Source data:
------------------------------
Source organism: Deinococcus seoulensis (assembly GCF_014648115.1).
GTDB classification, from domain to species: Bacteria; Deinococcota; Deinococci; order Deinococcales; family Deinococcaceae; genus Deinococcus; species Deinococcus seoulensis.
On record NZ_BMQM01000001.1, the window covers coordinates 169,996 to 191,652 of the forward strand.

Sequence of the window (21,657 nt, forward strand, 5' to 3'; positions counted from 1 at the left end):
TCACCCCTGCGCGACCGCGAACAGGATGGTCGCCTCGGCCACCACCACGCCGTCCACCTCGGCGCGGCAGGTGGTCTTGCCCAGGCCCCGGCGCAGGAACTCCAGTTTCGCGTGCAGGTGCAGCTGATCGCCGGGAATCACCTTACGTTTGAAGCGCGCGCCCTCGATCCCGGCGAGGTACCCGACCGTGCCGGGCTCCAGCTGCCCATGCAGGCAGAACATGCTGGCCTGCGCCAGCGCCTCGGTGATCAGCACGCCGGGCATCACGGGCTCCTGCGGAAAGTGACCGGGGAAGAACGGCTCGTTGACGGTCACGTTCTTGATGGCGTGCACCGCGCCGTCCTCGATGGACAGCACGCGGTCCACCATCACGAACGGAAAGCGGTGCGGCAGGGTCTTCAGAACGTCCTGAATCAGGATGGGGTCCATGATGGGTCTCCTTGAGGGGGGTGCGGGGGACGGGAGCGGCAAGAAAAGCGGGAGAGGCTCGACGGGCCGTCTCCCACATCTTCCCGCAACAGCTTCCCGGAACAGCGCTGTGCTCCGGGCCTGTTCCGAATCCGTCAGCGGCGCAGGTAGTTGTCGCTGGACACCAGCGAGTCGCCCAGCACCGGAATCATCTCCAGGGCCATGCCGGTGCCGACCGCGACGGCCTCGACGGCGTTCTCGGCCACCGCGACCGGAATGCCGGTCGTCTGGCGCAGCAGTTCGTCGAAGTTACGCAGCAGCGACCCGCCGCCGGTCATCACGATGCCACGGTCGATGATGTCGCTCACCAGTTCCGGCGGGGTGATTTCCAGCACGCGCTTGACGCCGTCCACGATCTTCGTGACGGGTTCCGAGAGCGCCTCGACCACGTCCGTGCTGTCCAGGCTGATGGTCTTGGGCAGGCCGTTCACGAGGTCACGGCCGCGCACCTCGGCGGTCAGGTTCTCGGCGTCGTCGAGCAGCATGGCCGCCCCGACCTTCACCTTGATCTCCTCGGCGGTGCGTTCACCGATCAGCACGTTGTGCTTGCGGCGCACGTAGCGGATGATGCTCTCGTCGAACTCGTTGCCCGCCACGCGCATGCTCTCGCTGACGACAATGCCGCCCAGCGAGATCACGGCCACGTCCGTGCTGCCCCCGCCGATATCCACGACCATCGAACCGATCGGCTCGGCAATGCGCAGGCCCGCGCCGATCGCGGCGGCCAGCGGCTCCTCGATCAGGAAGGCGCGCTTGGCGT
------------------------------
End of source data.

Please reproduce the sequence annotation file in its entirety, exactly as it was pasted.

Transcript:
Source organism: Deinococcus seoulensis (assembly GCF_014648115.1).
GTDB classification, from domain to species: Bacteria; Deinococcota; Deinococci; order Deinococcales; family Deinococcaceae; genus Deinococcus; species Deinococcus seoulensis.
On record NZ_BMQM01000001.1, the window covers coordinates 169,996 to 191,652 of the forward strand.

Sequence of the window (21,657 nt, forward strand, 5' to 3'; positions counted from 1 at the left end):
TCACCCCTGCGCGACCGCGAACAGGATGGTCGCCTCGGCCACCACCACGCCGTCCACCTCGGCGCGGCAGGTGGTCTTGCCCAGGCCCCGGCGCAGGAACTCCAGTTTCGCGTGCAGGTGCAGCTGATCGCCGGGAATCACCTTACGTTTGAAGCGCGCGCCCTCGATCCCGGCGAGGTACCCGACCGTGCCGGGCTCCAGCTGCCCATGCAGGCAGAACATGCTGGCCTGCGCCAGCGCCTCGGTGATCAGCACGCCGGGCATCACGGGCTCCTGCGGAAAGTGACCGGGGAAGAACGGCTCGTTGACGGTCACGTTCTTGATGGCGTGCACCGCGCCGTCCTCGATGGACAGCACGCGGTCCACCATCACGAACGGAAAGCGGTGCGGCAGGGTCTTCAGAACGTCCTGAATCAGGATGGGGTCCATGATGGGTCTCCTTGAGGGGGGTGCGGGGGACGGGAGCGGCAAGAAAAGCGGGAGAGGCTCGACGGGCCGTCTCCCACATCTTCCCGCAACAGCTTCCCGGAACAGCGCTGTGCTCCGGGCCTGTTCCGAATCCGTCAGCGGCGCAGGTAGTTGTCGCTGGACACCAGCGAGTCGCCCAGCACCGGAATCATCTCCAGGGCCATGCCGGTGCCGACCGCGACGGCCTCGACGGCGTTCTCGGCCACCGCGACCGGAATGCCGGTCGTCTGGCGCAGCAGTTCGTCGAAGTTACGCAGCAGCGACCCGCCGCCGGTCATCACGATGCCACGGTCGATGATGTCGCTCACCAGTTCCGGCGGGGTGATTTCCAGCACGCGCTTGACGCCGTCCACGATCTTCGTGACGGGTTCCGAGAGCGCCTCGACCACGTCCGTGCTGTCCAGGCTGATGGTCTTGGGCAGGCCGTTCACGAGGTCACGGCCGCGCACCTCGGCGGTCAGGTTCTCGGCGTCGTCGAGCAGCATGGCCGCCCCGACCTTCACCTTGATCTCCTCGGCGGTGCGTTCACCGATCAGCACGTTGTGCTTGCGGCGCACGTAGCGGATGATGCTCTCGTCGAACTCGTTGCCCGCCACGCGCATGCTCTCGCTGACGACAATGCCGCCCAGCGAGATCACGGCCACGTCCGTGCTGCCCCCGCCGATATCCACGACCATCGAACCGATCGGCTCGGCAATGCGCAGGCCCGCGCCGATCGCGGCGGCCAGCGGCTCCTCGATCAGGAAGGCGCGCTTGGCGT